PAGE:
When was the last time you took a look at your local government’s website? Frankly, plenty of them look like they’re from the era of MySpace or Geocities. Many government websites are in dire need of a fresh coat of paint, but what they need more is the ability to better support the services that the government provides.
Government Technology magazine recently took a look at Indianapolis, a city that’s doing a great job of redesigning their website the right way. The website, which has been the same since the 1990’s, has recently undergone a transformation to my.indy.gov under Indianapolis Chief Information Officer Ken Clark.
A good example of the efficiencies the new site created were with applications for mortgage deductions. The method was revamped from a process that required research, printing, mailing, and waiting on city employees. All in all, this could take up to 10 business days if things were running smoothly. Indianapolis’ new website has brought that time down to around 20 minutes.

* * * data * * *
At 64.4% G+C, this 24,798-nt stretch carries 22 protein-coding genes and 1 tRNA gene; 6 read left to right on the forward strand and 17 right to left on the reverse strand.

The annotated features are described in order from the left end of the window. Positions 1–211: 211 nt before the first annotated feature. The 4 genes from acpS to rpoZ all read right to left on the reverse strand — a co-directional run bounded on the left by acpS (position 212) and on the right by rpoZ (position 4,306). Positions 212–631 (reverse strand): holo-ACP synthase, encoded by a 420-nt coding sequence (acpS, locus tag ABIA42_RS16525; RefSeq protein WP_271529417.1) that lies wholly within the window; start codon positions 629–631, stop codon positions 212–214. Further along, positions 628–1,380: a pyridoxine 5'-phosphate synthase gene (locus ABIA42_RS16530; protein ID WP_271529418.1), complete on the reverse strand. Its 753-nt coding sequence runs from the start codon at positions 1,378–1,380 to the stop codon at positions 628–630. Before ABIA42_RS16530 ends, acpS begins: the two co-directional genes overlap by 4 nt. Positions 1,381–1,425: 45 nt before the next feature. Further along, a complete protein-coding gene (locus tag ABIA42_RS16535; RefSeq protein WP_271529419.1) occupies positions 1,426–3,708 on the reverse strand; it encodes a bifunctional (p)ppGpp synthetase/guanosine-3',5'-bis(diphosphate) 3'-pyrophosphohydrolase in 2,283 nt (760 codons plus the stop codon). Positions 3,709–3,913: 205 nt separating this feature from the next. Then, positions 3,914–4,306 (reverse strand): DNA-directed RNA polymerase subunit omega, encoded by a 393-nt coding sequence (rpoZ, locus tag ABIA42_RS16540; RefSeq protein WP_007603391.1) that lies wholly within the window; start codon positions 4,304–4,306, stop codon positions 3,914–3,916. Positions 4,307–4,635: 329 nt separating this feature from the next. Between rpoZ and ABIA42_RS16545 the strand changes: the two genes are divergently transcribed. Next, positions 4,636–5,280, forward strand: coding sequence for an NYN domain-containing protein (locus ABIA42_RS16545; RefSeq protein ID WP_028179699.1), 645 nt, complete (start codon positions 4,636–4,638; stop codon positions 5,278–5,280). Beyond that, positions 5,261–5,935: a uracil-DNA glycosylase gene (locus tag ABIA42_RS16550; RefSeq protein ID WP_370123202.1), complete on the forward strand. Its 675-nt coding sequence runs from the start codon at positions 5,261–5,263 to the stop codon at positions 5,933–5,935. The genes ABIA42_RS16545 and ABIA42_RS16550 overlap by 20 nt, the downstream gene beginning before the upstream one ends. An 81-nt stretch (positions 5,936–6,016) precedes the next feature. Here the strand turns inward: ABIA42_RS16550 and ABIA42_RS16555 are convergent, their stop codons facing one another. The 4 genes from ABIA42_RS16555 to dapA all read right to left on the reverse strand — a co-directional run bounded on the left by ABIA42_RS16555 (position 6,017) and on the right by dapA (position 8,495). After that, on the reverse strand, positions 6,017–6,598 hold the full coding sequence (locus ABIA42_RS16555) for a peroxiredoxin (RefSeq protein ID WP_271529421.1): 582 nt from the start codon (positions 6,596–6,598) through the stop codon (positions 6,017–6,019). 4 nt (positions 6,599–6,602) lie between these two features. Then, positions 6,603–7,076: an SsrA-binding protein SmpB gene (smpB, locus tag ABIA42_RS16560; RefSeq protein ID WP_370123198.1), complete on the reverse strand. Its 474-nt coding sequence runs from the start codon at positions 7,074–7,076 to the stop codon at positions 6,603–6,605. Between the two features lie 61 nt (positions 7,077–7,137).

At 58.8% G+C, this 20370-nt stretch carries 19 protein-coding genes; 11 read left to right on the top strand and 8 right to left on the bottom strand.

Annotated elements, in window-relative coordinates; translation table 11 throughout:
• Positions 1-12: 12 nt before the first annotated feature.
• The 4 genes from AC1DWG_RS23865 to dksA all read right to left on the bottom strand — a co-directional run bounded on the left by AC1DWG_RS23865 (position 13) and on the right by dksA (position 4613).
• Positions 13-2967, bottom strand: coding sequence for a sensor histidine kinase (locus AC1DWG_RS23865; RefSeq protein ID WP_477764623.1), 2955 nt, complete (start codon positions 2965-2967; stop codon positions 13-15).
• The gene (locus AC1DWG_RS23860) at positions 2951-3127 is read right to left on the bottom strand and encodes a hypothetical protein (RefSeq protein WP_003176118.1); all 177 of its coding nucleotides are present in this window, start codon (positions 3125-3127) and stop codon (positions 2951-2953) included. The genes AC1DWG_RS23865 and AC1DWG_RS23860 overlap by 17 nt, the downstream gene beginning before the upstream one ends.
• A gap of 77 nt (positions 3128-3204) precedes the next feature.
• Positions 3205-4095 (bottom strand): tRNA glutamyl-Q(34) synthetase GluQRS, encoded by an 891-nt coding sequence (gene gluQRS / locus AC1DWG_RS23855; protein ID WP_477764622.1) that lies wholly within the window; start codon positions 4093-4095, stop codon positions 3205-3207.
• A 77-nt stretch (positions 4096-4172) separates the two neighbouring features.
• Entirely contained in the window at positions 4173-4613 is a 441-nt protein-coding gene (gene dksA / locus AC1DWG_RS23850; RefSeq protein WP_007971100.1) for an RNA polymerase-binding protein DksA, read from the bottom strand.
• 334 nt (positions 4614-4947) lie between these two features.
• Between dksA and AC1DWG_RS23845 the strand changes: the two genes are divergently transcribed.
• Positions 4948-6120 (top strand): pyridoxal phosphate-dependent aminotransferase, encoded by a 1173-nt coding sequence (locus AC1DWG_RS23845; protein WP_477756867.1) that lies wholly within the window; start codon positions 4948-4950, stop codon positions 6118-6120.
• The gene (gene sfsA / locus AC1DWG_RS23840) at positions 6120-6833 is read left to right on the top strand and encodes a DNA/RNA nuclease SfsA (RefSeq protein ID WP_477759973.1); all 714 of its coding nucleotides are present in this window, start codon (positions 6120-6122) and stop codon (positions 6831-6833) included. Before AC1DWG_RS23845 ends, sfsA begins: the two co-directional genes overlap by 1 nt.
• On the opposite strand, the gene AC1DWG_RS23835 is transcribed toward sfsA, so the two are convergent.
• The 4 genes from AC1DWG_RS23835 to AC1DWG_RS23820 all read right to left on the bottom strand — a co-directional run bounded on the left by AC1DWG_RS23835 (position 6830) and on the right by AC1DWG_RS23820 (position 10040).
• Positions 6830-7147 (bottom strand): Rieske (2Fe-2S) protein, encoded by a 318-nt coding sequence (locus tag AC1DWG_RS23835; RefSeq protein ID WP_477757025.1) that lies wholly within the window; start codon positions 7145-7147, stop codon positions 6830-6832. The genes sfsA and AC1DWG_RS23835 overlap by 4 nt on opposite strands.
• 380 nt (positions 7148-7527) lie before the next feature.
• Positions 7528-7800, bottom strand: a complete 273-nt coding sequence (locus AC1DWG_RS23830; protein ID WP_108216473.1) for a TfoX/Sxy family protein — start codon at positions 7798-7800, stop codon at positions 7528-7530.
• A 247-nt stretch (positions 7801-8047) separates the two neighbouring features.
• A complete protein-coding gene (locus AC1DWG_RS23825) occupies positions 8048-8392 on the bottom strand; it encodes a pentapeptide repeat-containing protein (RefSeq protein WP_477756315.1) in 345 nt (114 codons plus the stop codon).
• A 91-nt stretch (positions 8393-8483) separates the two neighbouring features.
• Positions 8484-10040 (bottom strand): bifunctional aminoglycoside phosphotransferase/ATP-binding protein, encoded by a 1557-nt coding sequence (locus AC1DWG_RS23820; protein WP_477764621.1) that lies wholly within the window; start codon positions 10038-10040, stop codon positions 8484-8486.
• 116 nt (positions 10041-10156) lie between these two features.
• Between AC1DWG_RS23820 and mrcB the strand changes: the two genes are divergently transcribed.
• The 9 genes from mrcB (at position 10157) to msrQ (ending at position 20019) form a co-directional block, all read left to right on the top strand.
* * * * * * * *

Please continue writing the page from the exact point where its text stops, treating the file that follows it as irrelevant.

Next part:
Goals like never asking a user for the same piece of information more than once are particularly ideal, as they make things faster for not only citizens but for internal agencies sharing information as well.
Extract supports governments not by designing pretty graphics or new color schemes, but by empowering them to provide better information to their citizens through automated redaction and indexing. Rather than needing to manually remove pieces of personal information in land records and court documents, Extract’s software identifies this information and can present it in a simple verification interface. This allows counties and cities to easily post documents that need to be public, saving time and allowing employees to be used more efficiently.
If you’d like to learn more about our software, reach out today and we’d be happy to discuss it further or show you a demonstration.
ABOUT THE AUTHOR: CHRIS MACK
Chris is a Marketing Manager at Extract with experience in product development, data analysis, and both traditional and digital marketing. Chris received his bachelor's degree in English from Bucknell University and has an MBA from the University of Notre Dame. A passionate marketer, Chris strives to make complex ideas more accessible to those around him in a compelling way.